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As a general rule, numbers and statistics can be very powerful rhetorical tools.Because quantifying phenomena is such a challenge, using a statistic, fact, or number immediately draws your readers' attention and impresses upon them your mastery of the topic you're treating.It might also have a grabber about someone who survived a terrible accident because of an airbag.
A rhetorical question is one whose answer is not necessary to understand the asker's point.
An example of a rhetorical question like "How much longer must intolerance and inequality continue before we will start to change?
The introduction should be designed to attract the reader's attention and give him/her an idea of the essay's focus.
Attention-grabbers should go at the very beginning of an essay to hook your reader.
Creating a hook for an essay can involve a question, a surprise, or maybe a quotation creates a desire to read on to see what happens next.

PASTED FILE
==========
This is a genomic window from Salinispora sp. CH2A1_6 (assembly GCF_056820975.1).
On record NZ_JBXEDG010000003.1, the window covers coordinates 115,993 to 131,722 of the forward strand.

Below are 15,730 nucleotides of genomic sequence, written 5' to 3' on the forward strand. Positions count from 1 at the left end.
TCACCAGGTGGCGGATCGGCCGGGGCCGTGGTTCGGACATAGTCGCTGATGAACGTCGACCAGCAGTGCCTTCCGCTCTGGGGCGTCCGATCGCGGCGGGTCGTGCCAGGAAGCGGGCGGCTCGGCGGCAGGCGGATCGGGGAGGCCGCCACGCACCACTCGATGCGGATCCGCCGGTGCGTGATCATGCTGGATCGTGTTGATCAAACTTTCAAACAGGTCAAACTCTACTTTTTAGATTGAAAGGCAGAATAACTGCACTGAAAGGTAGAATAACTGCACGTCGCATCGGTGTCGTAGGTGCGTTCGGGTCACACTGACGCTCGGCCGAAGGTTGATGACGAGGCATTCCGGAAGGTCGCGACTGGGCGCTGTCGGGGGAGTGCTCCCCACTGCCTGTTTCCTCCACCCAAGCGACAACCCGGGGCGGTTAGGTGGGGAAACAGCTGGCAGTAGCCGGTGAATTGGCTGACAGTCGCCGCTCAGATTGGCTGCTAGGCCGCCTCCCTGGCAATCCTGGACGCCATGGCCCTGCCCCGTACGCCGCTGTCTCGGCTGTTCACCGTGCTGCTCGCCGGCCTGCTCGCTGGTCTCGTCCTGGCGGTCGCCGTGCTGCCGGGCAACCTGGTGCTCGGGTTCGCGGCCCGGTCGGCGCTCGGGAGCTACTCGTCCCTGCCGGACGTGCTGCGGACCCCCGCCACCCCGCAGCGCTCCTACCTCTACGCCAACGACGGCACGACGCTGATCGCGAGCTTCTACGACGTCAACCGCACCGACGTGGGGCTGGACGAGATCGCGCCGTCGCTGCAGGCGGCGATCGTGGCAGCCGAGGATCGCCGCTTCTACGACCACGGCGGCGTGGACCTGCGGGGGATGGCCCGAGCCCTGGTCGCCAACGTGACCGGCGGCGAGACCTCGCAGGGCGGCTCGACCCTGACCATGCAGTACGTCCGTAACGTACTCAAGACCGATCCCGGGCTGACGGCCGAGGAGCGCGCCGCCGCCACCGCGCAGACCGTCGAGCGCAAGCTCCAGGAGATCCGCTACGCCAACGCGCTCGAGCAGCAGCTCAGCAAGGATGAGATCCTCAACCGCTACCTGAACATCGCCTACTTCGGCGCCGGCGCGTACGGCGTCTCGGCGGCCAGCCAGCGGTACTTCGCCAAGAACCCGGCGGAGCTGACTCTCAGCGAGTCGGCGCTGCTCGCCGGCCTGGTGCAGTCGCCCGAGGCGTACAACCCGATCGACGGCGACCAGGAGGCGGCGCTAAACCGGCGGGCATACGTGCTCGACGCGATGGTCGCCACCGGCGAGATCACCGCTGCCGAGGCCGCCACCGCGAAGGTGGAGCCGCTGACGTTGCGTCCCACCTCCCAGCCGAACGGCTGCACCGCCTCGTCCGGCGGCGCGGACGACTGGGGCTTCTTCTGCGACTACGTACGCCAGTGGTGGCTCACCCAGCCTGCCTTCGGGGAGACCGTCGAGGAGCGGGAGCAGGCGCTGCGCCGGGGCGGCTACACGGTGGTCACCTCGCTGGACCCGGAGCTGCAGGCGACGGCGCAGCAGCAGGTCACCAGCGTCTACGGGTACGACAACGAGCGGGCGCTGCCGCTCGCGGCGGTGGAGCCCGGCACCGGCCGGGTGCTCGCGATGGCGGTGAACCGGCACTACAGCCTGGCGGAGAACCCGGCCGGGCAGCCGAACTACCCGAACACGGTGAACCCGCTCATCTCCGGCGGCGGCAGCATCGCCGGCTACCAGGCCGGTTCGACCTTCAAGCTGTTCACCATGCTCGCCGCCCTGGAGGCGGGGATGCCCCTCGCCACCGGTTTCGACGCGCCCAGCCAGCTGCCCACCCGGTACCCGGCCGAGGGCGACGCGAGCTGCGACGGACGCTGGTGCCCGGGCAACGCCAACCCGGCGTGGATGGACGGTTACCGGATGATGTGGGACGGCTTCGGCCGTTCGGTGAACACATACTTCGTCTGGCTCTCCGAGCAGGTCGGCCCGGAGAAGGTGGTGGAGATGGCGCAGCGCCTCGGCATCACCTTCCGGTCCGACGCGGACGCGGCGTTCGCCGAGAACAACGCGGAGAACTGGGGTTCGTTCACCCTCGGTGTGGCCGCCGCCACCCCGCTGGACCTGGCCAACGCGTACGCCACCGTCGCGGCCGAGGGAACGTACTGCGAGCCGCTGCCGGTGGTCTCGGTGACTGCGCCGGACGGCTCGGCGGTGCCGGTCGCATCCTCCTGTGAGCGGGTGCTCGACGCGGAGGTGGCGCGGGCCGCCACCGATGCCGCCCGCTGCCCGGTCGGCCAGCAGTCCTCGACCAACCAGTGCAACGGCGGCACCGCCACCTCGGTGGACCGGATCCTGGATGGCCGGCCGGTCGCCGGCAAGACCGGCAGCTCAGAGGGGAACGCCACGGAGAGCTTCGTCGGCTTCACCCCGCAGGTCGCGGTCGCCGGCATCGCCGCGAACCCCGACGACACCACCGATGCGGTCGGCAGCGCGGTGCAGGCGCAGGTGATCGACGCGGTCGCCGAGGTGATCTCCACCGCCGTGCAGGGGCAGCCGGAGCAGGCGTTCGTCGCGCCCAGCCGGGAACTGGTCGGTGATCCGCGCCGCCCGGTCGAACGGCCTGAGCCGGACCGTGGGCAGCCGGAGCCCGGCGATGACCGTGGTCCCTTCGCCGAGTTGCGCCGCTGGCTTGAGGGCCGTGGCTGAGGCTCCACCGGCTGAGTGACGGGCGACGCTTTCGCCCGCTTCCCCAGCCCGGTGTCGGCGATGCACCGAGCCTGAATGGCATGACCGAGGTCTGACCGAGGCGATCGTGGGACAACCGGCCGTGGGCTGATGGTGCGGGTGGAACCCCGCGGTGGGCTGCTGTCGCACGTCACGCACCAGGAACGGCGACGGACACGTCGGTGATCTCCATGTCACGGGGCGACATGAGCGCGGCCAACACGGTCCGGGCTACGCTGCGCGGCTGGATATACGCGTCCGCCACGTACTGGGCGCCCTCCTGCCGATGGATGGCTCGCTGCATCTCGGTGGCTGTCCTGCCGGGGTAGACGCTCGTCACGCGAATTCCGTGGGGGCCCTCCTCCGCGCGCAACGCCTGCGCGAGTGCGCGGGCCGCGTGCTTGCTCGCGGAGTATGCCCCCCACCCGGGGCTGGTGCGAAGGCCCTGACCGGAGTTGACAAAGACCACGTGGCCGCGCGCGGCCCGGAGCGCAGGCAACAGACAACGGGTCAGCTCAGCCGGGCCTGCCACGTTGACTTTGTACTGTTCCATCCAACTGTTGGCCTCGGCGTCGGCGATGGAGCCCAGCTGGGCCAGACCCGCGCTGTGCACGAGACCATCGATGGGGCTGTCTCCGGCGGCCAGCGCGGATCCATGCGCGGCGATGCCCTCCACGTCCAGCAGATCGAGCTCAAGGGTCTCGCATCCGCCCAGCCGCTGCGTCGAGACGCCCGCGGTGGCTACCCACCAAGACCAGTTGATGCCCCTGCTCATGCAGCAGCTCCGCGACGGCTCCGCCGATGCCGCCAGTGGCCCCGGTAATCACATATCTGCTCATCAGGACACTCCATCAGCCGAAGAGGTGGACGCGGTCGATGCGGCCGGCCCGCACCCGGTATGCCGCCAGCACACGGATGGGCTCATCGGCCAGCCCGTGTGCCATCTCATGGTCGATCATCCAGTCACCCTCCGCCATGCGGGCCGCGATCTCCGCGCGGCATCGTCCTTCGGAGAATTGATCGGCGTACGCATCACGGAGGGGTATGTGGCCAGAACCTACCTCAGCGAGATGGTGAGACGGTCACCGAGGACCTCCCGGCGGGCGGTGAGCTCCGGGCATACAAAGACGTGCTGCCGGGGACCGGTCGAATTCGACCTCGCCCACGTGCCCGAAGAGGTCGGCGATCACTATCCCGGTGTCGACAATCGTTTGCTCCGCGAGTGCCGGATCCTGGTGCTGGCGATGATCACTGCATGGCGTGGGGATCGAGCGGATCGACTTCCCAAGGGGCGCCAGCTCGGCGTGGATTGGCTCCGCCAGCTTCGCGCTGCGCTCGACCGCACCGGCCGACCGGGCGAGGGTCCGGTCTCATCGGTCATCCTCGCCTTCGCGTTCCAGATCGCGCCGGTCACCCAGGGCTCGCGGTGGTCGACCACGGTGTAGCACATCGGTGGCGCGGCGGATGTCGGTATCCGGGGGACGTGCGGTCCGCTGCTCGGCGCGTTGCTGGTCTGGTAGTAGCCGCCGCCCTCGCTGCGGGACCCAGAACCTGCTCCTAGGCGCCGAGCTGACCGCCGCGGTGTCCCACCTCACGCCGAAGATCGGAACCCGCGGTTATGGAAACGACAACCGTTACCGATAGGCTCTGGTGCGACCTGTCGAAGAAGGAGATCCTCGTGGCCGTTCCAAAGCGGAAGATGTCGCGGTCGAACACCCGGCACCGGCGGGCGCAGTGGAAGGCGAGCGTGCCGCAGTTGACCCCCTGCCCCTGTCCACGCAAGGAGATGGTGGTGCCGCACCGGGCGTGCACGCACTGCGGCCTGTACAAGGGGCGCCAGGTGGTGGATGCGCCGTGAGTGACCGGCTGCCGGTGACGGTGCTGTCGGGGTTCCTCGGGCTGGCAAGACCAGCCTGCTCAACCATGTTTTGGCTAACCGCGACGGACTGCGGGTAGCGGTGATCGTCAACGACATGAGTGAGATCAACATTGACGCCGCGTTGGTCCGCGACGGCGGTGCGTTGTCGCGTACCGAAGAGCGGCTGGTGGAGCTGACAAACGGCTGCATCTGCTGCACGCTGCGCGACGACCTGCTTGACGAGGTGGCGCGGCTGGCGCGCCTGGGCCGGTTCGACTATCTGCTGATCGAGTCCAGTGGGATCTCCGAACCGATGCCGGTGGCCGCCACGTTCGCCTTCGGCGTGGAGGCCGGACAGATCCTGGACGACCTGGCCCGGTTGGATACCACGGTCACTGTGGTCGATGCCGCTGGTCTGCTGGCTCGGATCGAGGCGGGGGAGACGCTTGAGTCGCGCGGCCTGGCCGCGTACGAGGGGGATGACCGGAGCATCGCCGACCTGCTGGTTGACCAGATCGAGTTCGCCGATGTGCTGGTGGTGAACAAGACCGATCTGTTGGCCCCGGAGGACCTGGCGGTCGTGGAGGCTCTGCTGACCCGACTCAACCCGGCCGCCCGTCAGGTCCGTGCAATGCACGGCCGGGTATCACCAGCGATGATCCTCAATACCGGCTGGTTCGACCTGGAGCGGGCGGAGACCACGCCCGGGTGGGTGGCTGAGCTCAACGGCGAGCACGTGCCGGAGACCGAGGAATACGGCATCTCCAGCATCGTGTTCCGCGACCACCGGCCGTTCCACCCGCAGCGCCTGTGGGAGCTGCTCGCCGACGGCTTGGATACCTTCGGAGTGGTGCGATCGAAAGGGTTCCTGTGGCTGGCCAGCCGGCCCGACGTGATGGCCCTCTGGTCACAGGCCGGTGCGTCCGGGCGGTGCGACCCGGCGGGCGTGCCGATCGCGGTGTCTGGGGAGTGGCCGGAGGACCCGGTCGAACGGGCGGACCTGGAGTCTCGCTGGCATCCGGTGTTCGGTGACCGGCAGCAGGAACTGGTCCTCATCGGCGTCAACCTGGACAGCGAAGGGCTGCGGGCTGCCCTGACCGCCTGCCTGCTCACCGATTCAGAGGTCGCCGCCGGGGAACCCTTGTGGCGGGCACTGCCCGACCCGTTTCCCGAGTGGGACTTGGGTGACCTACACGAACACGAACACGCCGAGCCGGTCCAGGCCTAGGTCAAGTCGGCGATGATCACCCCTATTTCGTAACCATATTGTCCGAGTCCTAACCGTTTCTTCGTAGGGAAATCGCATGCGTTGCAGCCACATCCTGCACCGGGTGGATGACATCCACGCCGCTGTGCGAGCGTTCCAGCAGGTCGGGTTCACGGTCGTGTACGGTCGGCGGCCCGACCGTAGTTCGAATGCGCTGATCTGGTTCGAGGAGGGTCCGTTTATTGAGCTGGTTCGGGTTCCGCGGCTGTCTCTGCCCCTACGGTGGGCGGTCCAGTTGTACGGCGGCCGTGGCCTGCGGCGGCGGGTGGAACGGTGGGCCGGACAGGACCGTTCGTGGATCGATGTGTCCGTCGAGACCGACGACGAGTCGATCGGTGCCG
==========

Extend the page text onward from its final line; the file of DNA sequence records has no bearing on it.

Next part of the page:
Even if all the information in the body of the essay is solid, it’s important to get the reader to that point with a good attention grabber.Crafting an essay with careful attention to organization and cohesiveness is your best bet for essay-writing success, so if you find yourself struggling to come up with an attention-grabber for the beginning of your introduction, move on and come back to it later. Descriptions can be effective attention-grabbers in literary essays.Describe a scene from the book you're examining that epitomizes a theme or embodies the central conceit.An attention-grabber with good potential for success is a quote from someone notable or relevant to the topic of your essay.A quote used at the beginning of a piece of writing is called an "epigraph." If you are using multiple sources to write your essay, find a quote from one of your supporting sources to strengthen your writing.Use a personal anecdote as an attention-grabber in a personal essay or statement of intent.Personal anecdotes may be less effective or useful in a literary essay, where the writer is expected to use the third person throughout the essay and examine the text on a critical, not a personal, level.Consider one of the more provocative or debated aspects of the topic of your essay, and begin your essay with the rhetorical question straight away.Transitioning from a rhetorical question to the rest of the introductory paragraph can be very easy: for example, "The answer to this question may appear simple, but Mark Twain was of the opinion that..." Attention-grabbers should go at the very beginning of an essay to hook your reader.The introduction should start with a general discussion of your subject and lead to a very specific statement of your main point, or thesis.Sometimes an essay begins with a "grabber," such as a challenging claim, or surprising story to catch a reader's attention.